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Undesignated Transitional Students

I’m an “Undesignated Transitional” student…what does that mean?

A student who does not meet departmental retention standards may be dismissed from his or her major. Students who do not meet the criteria for college dismissal are then moved into an “Undesignated Transitional” status and will work closely with the Center for Student Success (CSS) until they have met the entrance requirements and have been successfully admitted into a new program.

There are cases where students are able to reapply to their previous program by retaking foundation courses. Interested students should have this conversation with the Chair or Assistant Dean immediately after the departmental dismissal to understand whether this is a viable option. Some departments DO NOT allow for readmission. Throughout this process, students will continue to work with their CSS advisor.

As students may not graduate under the “transitional” designation, it’s critical to take steps toward exploring new programs immediately and seek guidance from BOTH the Center for Student Success and any prospective programs.

Please be advised that TCNJ majors are competitive and completing foundation/entrance courses does not guarantee admission. Therefore, it’s important to develop a “parallel plan” (or alternate plan) with your CSS advisor. By exploring more than one program with an advisor, students are able to envision several paths to achieve their goals.

Depending on your length of time as a transitional student, you might fall into one of the following categories. Please review the accompanying suggestions:

If you’ve just received your departmental dismissal notification, please immediately connect with the Center for Student Success to better understand the role they will play as you look to transition to a new program. Schedule an appointment with a CSS advisor, and make sure you have clearly read and understand your dismissal letter.

If you’re seeking re-entrance into your previous program, speak with the Chair or Assistant Dean about the re-application process. Department dismissal letters often indicate whether re-entry is permitted, and if so, you’ll want to have a clear sense of what this process will entail. You’ll also want to discuss with the department and your CSS advisor whether this route makes sense based on your strengths, goals, and possible extended timeline toward graduation.

If you’ve recently completed the foundation course(s) required to apply to your major, please make sure you understand the guidelines and timeline for the application process. Many “Change of Major” windows take place early in the semester, so if you’re not sure, ASK. You can typically find the guidelines on the department’s website, or you may contact the department chair. CSS is also available to help navigate this process.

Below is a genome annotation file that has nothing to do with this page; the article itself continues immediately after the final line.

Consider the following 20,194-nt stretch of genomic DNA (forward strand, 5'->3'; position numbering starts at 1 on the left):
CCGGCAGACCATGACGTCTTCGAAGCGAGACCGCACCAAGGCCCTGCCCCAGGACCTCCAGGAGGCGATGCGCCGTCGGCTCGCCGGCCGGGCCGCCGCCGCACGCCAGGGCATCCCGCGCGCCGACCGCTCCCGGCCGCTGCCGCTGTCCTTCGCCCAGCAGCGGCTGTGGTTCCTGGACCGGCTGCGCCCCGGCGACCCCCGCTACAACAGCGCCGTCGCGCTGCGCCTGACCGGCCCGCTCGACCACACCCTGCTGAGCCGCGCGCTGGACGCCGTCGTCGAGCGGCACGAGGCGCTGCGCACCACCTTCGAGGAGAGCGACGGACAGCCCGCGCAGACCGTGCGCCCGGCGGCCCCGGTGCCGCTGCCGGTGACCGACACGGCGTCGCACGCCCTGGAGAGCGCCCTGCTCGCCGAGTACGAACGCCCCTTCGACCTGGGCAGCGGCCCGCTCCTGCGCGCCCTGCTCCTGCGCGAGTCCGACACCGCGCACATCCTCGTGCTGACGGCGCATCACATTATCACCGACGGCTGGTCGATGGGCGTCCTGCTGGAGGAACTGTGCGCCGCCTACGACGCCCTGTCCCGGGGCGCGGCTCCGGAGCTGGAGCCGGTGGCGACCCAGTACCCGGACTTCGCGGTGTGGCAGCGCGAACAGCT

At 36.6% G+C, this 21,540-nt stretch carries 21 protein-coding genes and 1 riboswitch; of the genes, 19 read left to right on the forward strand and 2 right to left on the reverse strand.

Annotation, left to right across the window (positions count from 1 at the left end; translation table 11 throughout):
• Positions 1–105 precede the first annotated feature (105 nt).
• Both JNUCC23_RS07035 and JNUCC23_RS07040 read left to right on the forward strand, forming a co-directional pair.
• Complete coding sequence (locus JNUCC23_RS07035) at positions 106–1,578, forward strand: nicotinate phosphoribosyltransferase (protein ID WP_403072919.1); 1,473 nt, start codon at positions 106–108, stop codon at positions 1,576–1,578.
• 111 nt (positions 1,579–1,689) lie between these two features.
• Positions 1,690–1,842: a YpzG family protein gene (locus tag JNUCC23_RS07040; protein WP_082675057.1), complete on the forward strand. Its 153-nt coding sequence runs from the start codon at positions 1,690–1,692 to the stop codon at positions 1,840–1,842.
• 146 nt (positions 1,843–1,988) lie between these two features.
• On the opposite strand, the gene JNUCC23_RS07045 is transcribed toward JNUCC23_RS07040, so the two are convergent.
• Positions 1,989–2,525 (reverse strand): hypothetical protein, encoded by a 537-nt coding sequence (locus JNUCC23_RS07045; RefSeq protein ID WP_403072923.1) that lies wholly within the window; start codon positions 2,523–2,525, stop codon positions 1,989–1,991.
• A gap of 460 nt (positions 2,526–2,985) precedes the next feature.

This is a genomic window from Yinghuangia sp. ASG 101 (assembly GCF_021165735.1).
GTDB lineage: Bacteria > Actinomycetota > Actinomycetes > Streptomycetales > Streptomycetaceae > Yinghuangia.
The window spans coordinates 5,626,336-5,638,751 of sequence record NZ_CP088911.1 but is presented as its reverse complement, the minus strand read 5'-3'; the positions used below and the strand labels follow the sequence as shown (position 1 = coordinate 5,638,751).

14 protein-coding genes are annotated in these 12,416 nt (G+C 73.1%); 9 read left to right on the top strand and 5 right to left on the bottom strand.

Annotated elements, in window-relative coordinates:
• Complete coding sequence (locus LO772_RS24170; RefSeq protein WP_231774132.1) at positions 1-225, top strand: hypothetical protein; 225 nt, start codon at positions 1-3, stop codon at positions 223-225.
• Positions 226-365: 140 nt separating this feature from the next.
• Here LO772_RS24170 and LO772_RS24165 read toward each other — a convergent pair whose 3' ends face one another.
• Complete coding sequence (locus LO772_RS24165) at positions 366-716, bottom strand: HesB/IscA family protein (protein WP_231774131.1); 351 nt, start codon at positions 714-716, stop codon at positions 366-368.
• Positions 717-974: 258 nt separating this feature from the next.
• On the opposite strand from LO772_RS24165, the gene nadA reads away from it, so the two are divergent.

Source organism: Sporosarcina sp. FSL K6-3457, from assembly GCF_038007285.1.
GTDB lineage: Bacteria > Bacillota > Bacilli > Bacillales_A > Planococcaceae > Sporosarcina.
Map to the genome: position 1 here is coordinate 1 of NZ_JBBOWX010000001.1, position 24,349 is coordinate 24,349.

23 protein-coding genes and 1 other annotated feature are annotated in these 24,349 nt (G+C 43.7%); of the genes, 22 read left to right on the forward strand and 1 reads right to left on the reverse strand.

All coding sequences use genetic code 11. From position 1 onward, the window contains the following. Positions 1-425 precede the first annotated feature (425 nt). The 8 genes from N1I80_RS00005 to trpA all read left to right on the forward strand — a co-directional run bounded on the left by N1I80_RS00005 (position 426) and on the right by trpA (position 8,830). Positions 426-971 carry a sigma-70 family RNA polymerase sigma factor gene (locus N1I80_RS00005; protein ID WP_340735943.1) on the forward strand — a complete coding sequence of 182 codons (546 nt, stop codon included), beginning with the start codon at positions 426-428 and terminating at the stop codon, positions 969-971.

If you still need to complete foundation courses, are you taking the necessary courses in the upcoming semester(s) and/or there a plan in place? If you need help with your schedule, CSS staff are available to assist as much as possible, but please be aware that CSS cannot place students into full/restricted courses. This is the academic department’s decision only, and many departments will not lift pre-requisites.

If you’re not sure what major interests you, are you taking steps to point you in a direction? In addition to working with your CSS advisor, here are some suggestions:

-A counselor in the Career Center can help you explore your interests, values and skills through various assessments. The Career Center website also has information about what students can do with particular majors.

-Explore departmental websites and reach out to the chairperson of areas you might like to explore.

-Take an introductory course (or two) that may help you narrow down your search.

Meeting with the Center for Student Success

The Center for Student Success places advising holds on PAWS for all Undesignated Transitional students. While you’ll be required to meet for an advising appointment as the next semester’s registration window draws closer, you’re encouraged to come into the Center for Student Success as often (and as soon) as you’d like to map out your semester. Frequent “check-ins” can help students work toward a successful semester. Some students benefit from weekly meetings, while others find coming in for a few appointments helps them stay on track.

In addition to Academic Advising, the Center for Student Success provides Academic Coaching in areas such as time management and a host of other study skills. Focusing on an individual’s unique study strengths and challenges can aid in a student’s successful transition to a new program.

To make an appointment with CSS, you may email or stop into the main office, Roscoe West Room 131.